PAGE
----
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Province approves paintball tenure despite RMOW opposition

The province is offering Whistler Paintball Adventures a three-year land tenure to operate in the Wedgemount area...

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The province is offering Whistler Paintball Adventures a three-year land tenure to operate in the Wedgemount area, against the municipality’s wishes.

Councillor Nick Davies, who expressed concern about the tenure application when it first came before council at the beginning of March, said he was surprised and disappointed by the decision.

"Council made it clear that we didn’t think it was in the best interests of our community (to put the paintball activities in that location)," said Davies this week.

Council also didn’t think granting the paintball tenure so close to some of the best mountain biking trails in the valley was a good idea, he said.

He added that the decision by Land and Water B.C. doesn’t say much for the partnership between the RMOW and the provincial government agencies.

The Regional Manager of LWBC Alec Drysdale said the municipality’s concerns were duly noted in the decision making process but were overridden by other government agencies.

"With any application we review all of the comments and we weigh all of the concerns," he said.

"That’s how our referral process works. We look to various levels of government and other ministry agencies for specialized comments."

For example, among Whistler council’s concerns was the negative impact the paintball activities would have on the ground vegetation in the area.

But Drysdale said the government’s environmental ministry, the Ministry of Water Land and Air Protection, did not raise any red flags about the environmental issues.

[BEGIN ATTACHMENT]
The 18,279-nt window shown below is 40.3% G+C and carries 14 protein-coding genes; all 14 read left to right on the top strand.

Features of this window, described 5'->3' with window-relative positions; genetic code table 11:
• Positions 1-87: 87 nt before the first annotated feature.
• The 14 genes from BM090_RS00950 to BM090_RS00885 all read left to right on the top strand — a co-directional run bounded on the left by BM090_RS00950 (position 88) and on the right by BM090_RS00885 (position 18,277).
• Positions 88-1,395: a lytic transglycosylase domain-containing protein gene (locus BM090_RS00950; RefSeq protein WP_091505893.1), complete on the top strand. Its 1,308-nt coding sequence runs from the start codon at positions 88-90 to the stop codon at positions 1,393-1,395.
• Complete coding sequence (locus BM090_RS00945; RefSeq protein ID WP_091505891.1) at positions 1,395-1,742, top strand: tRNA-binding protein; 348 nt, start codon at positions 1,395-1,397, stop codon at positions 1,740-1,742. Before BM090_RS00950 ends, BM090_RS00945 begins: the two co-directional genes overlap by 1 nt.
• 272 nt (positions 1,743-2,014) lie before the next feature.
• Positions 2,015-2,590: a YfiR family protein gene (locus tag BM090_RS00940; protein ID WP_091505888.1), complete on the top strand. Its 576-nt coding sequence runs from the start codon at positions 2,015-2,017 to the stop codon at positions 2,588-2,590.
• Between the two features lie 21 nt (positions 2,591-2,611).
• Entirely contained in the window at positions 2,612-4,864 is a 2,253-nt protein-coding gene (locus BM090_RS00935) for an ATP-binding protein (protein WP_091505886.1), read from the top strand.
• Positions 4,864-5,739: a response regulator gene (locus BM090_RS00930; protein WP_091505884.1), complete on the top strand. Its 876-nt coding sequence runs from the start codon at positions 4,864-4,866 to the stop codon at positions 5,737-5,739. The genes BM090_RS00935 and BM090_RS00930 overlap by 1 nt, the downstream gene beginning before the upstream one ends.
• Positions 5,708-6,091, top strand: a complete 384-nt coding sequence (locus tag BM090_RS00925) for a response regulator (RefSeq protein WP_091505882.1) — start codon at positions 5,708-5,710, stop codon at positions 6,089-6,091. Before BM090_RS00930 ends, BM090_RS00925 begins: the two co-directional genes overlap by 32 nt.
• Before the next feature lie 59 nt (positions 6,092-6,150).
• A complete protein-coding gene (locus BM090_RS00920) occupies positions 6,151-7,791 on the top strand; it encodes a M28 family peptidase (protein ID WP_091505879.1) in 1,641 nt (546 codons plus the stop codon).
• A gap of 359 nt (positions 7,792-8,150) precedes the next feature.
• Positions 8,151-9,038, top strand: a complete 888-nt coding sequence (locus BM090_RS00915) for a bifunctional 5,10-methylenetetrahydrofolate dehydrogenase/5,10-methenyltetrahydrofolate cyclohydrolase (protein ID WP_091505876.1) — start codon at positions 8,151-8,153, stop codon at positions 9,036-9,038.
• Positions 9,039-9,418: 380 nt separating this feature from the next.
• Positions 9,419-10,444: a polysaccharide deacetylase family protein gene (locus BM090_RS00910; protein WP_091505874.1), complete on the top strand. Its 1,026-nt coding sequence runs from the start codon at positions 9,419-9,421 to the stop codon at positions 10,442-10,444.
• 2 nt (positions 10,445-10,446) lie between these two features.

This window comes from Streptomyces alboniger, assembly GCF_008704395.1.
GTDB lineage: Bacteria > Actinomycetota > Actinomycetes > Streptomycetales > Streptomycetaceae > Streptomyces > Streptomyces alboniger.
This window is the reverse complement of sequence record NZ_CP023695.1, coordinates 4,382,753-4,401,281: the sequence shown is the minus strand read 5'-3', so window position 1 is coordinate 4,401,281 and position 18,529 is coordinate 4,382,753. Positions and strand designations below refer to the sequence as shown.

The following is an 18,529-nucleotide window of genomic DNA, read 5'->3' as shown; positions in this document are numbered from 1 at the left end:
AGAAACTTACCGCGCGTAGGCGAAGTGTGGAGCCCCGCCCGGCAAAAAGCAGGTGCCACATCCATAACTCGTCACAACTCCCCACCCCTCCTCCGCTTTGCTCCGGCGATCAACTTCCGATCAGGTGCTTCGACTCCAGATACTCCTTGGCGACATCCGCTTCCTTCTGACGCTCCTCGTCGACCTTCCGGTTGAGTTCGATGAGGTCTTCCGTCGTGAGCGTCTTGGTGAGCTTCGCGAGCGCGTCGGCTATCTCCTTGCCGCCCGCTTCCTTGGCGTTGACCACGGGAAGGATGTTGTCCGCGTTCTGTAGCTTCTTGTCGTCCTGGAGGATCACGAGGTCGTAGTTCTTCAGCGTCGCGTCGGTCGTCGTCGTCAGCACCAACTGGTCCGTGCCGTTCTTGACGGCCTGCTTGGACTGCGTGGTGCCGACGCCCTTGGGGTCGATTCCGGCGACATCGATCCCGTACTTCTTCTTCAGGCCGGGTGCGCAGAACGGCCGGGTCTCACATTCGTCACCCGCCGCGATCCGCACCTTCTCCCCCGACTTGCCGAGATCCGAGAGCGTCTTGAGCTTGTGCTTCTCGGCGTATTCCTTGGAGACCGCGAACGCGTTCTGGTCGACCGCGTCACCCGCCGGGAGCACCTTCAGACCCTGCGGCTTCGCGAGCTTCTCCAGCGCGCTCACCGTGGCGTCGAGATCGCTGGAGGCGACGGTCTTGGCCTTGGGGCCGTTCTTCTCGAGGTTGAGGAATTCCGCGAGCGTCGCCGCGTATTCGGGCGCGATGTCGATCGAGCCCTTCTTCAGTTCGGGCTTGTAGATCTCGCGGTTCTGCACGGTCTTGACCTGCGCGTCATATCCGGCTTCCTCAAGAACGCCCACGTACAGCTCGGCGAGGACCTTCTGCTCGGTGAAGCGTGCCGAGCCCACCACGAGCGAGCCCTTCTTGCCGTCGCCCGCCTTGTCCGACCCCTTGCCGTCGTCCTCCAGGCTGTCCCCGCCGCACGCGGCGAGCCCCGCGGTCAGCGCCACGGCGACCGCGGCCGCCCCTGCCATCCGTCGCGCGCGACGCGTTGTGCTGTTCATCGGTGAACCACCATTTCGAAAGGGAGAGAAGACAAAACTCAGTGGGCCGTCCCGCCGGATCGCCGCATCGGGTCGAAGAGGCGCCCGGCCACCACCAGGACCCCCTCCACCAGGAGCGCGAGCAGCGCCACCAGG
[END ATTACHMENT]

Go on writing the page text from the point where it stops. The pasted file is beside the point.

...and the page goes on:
"We look to them as being the experts in environmental issues and they didn’t raise any concerns," he said.

"So it’s not that we ignore (the RMOW’s) comment but we look to the appropriate agency or the appropriate level of government to provide comment in our decision."

Another key factor in granting the application was that the area is in a timber license area and ultimately the whole area could be cut. This fact weakened the environmental argument.

Drysdale explained that had the municipality raised concerns about the zoning of the land being incongruent with paintball activities, that concern would have been given more weight.

When the application went before council for review, Davies and Councillor Caroline Lamont expressed their concerns about the proximity of the proposed paintball course to the mountain biking trails, namely Whistler’s longest and one of its newest trails, Comfortably Numb.

"My concern was the conflict between the mountain bikers and paintballers shooting high speed projectiles around," said Davies, adding that paintball operations should be on a piece of land, away from other recreational activities.

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